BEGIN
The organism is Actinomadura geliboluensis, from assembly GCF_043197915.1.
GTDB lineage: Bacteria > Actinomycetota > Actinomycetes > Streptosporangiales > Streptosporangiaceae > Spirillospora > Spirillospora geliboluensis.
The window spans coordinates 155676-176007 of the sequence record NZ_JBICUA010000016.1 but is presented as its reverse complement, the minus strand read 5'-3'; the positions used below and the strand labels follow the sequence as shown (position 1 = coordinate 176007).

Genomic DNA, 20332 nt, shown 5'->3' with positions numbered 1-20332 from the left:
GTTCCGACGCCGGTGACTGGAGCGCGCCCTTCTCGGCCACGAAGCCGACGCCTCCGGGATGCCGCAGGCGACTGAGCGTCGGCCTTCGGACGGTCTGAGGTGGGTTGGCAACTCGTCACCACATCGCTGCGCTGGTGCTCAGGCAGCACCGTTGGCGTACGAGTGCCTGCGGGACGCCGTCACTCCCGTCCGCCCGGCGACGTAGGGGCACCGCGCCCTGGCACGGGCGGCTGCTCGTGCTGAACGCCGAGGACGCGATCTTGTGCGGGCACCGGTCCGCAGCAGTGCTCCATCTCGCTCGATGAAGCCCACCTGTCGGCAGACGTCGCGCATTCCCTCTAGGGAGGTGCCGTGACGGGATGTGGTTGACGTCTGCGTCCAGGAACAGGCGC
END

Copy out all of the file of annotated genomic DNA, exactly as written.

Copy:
The organism is Actinomadura geliboluensis, from assembly GCF_043197915.1.
GTDB lineage: Bacteria > Actinomycetota > Actinomycetes > Streptosporangiales > Streptosporangiaceae > Spirillospora > Spirillospora geliboluensis.
The window spans coordinates 155676-176007 of the sequence record NZ_JBICUA010000016.1 but is presented as its reverse complement, the minus strand read 5'-3'; the positions used below and the strand labels follow the sequence as shown (position 1 = coordinate 176007).

Genomic DNA, 20332 nt, shown 5'->3' with positions numbered 1-20332 from the left:
GTTCCGACGCCGGTGACTGGAGCGCGCCCTTCTCGGCCACGAAGCCGACGCCTCCGGGATGCCGCAGGCGACTGAGCGTCGGCCTTCGGACGGTCTGAGGTGGGTTGGCAACTCGTCACCACATCGCTGCGCTGGTGCTCAGGCAGCACCGTTGGCGTACGAGTGCCTGCGGGACGCCGTCACTCCCGTCCGCCCGGCGACGTAGGGGCACCGCGCCCTGGCACGGGCGGCTGCTCGTGCTGAACGCCGAGGACGCGATCTTGTGCGGGCACCGGTCCGCAGCAGTGCTCCATCTCGCTCGATGAAGCCCACCTGTCGGCAGACGTCGCGCATTCCCTCTAGGGAGGTGCCGTGACGGGATGTGGTTGACGTCTGCGTCCAGGAACAGGCGC